The price of food in Namibia is on the rise, increasing more than any other item in the average consumer’s shopping basket.
According to the Namibia Statistics Agency (NSA), inflation on food and non-alcoholic beverages during the first quarter of 2021 was higher than on all other items.
For this quarter, prices increased by 5,8% compared to 2,6% in the corresponding quarter last year.
The NSA revealed this in its recently released 2021 bulletin on agriculture, forestry, and fishing in the first quarter.
Food is thus getting more expensive faster than other basic products, forcing households to make trade-offs in their budgets.
This is especially true for households with an income that remains stagnant despite rising prices.
Food currently accounts for 14,8% of Namibian consumers’ baskets.
Inflation on food has increased by 6,1% in the first quarter of 2021, compared to an increase of 2,7% a year ago.
Bread and cereals account for the highest weight of food items that consumers purchase, at 4,8%, followed by meat at 3,5%.
According to the NSA, bread and cereals were 3,7% more expensive during the period under review, compared to the first quarter of 2020.
Within this category, rice recorded the highest price change rate with 15,2%, followed by biscuits and rusks (at 8,3%), and cakes at 7,2%.
Meat is 11,8% more expensive than a year ago, the NSA says.
This increase was observed for all types of meat, except canned meat, with a 4,8% increase as opposed to 20,2% recorded in the first quarter of 2020.
The upward trajectory spreads to sugar, jam, honey, syrups, chocolate, and confectioneries, which are 2,7% more expensive than a year ago.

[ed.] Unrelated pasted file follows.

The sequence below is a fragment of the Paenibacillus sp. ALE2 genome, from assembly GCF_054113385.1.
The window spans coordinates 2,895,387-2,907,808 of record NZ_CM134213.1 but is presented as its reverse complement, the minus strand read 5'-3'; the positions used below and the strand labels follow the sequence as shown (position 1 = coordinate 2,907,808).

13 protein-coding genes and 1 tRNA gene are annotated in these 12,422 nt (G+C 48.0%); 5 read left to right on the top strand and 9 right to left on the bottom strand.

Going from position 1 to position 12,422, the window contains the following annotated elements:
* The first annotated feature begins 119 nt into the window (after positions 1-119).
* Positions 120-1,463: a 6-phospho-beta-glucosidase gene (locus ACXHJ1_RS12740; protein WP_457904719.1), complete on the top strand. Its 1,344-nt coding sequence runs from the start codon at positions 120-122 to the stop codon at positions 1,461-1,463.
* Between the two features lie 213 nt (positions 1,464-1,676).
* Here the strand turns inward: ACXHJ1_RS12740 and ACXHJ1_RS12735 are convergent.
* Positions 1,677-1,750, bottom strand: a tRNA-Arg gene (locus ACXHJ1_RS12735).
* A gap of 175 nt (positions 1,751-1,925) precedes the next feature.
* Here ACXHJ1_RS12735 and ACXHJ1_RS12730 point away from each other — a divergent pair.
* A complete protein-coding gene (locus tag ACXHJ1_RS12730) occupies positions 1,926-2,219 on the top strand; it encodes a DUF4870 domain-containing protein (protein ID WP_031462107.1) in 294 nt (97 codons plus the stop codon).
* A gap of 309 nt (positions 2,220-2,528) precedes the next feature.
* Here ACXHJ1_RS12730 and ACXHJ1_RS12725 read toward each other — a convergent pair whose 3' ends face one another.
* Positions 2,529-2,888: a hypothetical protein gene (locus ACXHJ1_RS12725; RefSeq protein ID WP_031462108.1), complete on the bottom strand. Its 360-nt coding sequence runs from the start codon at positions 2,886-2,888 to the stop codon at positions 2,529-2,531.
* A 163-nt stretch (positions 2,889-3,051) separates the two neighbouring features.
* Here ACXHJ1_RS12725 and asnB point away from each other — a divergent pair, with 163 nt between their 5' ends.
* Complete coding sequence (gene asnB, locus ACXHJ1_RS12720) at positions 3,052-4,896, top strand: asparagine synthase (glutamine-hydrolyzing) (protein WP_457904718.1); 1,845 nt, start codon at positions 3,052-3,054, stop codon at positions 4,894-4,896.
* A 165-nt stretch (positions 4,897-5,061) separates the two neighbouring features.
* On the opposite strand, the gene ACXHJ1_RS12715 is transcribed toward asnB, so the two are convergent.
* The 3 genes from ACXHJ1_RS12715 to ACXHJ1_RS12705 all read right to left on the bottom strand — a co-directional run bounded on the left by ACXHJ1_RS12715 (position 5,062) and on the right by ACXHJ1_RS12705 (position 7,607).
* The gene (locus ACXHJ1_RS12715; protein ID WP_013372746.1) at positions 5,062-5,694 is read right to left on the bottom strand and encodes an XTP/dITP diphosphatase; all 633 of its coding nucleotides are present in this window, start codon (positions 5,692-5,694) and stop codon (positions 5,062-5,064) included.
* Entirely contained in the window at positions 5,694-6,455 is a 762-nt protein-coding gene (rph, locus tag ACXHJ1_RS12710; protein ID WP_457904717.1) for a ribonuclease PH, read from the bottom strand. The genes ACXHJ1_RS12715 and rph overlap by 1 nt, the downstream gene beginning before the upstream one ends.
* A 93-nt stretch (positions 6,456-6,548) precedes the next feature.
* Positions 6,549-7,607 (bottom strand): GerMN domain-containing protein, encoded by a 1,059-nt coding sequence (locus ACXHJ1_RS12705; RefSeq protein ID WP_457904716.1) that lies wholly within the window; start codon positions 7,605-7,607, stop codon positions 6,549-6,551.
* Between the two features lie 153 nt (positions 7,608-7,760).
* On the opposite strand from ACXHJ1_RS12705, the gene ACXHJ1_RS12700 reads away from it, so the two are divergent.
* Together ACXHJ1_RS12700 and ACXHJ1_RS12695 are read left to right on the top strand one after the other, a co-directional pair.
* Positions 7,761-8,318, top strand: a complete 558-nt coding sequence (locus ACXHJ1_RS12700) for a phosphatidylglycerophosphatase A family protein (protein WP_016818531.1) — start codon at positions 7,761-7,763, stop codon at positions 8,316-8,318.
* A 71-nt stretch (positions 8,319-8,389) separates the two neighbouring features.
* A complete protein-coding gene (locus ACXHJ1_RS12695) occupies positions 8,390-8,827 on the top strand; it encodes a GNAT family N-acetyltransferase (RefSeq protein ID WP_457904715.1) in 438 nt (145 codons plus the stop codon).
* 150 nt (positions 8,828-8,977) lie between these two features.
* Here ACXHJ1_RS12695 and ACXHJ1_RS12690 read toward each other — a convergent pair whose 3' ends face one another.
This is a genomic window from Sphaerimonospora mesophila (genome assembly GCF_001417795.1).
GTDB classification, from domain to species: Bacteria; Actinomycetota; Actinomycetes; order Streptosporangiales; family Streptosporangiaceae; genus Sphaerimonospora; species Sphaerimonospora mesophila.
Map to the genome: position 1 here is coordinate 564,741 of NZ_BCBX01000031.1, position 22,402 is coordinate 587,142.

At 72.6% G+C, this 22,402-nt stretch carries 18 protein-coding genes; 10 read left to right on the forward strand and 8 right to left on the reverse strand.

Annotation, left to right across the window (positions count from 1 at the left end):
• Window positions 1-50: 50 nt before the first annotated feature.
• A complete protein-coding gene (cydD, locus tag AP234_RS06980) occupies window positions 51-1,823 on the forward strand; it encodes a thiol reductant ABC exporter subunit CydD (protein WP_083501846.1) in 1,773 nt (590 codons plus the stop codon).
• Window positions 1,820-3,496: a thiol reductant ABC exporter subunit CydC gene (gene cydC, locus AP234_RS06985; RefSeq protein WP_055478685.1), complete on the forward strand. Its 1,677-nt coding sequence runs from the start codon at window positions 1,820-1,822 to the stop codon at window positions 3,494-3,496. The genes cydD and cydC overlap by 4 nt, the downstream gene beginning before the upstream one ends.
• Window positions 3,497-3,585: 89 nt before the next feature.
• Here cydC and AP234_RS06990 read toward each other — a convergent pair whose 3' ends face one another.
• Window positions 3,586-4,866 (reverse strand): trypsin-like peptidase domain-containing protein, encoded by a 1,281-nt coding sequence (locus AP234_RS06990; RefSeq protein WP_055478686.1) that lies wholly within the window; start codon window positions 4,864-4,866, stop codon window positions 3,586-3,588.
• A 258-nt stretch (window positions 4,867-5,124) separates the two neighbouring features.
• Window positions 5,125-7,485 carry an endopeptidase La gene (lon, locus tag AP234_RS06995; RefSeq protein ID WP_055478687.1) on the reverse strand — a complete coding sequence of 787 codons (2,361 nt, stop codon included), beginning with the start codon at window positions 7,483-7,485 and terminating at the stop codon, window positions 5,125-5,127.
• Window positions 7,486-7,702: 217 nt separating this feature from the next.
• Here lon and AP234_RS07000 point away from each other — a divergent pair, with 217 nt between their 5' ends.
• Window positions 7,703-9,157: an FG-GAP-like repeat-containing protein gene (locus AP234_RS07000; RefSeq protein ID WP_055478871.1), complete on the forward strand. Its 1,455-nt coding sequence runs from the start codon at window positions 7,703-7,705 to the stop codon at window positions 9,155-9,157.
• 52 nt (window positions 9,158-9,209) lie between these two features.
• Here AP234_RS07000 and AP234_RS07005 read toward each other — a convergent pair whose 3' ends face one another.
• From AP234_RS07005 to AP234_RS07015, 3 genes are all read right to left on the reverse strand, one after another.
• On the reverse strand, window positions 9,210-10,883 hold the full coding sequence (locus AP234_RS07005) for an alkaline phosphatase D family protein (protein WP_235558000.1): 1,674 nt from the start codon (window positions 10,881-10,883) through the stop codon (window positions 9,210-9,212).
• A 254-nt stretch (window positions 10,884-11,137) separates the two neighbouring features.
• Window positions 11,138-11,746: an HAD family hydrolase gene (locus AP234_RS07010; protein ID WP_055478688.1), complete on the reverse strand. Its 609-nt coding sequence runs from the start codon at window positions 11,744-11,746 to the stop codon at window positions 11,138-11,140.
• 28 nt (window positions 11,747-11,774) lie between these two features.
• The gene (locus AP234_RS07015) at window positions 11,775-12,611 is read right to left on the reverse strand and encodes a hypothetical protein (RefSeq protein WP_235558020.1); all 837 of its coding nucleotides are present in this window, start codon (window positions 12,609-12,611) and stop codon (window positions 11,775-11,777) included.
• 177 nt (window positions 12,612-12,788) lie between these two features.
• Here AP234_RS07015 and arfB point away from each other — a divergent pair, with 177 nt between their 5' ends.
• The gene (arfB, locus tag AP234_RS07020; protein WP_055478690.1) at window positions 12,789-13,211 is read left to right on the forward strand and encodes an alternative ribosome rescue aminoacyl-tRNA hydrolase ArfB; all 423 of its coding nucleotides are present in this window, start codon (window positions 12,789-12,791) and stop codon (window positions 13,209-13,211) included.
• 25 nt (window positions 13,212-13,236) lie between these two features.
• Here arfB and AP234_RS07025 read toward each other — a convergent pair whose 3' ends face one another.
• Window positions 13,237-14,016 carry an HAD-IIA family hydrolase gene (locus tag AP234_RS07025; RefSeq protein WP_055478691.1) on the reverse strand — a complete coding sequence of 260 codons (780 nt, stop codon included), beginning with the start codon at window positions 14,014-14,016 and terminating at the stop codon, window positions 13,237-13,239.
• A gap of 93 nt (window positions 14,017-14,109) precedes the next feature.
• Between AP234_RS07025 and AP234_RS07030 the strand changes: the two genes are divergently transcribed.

The price of vegetables rose by 6,3% during the quarter under review.
The highest inflation change for vegetables was observed in sweet potatoes, which were 39,7% more expensive than a year ago.
This was followed by mealie cob prices at a 19,9% price increase, and pumpkin and squashes, with a 15,3% increase.
Milk, cheese, and eggs are 2,2% more expensive than a year ago.
The biggest increase in this category was observed in baby formula, which is 7,3% more expensive than a year ago, followed by fresh milk, long-life milk (with a 4,4% increase), and the price of preserved milk rising with 4,4%.
The cost of food in the country can be explained by the value of various imported agricultural products – some finished and others raw.
The total value of agricultural commodity imports for the first three months of the year stood at N$706 million.
Agricultural imports for the first quarter of this year amounted to the second highest quarterly import in the past five years.
Notable is the country’s cereal imports, on which Namibia has spent N$390 million in the first three months of this year.
The data shows that since 2017, the country has spent more than N$200 million on cereal imports in every quarter, except for the five quarters during which expenditure was between N$120 million and N$180 million.
Cereal imports (at N$449 million) were the highest in five years last year (first quarter) – almost equivalent to Namibia’s total agricultural export value for the 2021 first quarter, which amounts to N$450 million.
Other agricultural products the country imports are spices, aromatic crops, raw milk, and vegetables.
Namibia is a net importer of dairy products, which has grown over the years, especially the importation of ultra-high temperature (UHT) and extended shelflife milk, the Namibia Agricultural Union (NAU) stated in their latest analysis of the livestock sector.
The union indicated that the domestic supply of raw milk has been declining since 2018 – negatively affecting the production of local UHT milk.
The union’s data indicated that the sector anticipates a possible 20% decrease in raw milk for 2021, with producers leaving the sector.
“A mere 14,5 million litres of raw milk are expected to be produced in 2021,” the NAU says.
This indicates more importation of raw milk, an investment opportunity, while the union suggested a policy intervention to develop an economy of scale.
Namibia’s live animal quarterly exports, totalling N$450 million, accounted for more than half the country’s total exports, valued at N$266,1 million.
The country also exported fruit and nuts worth N$166,7 million in the first quarter.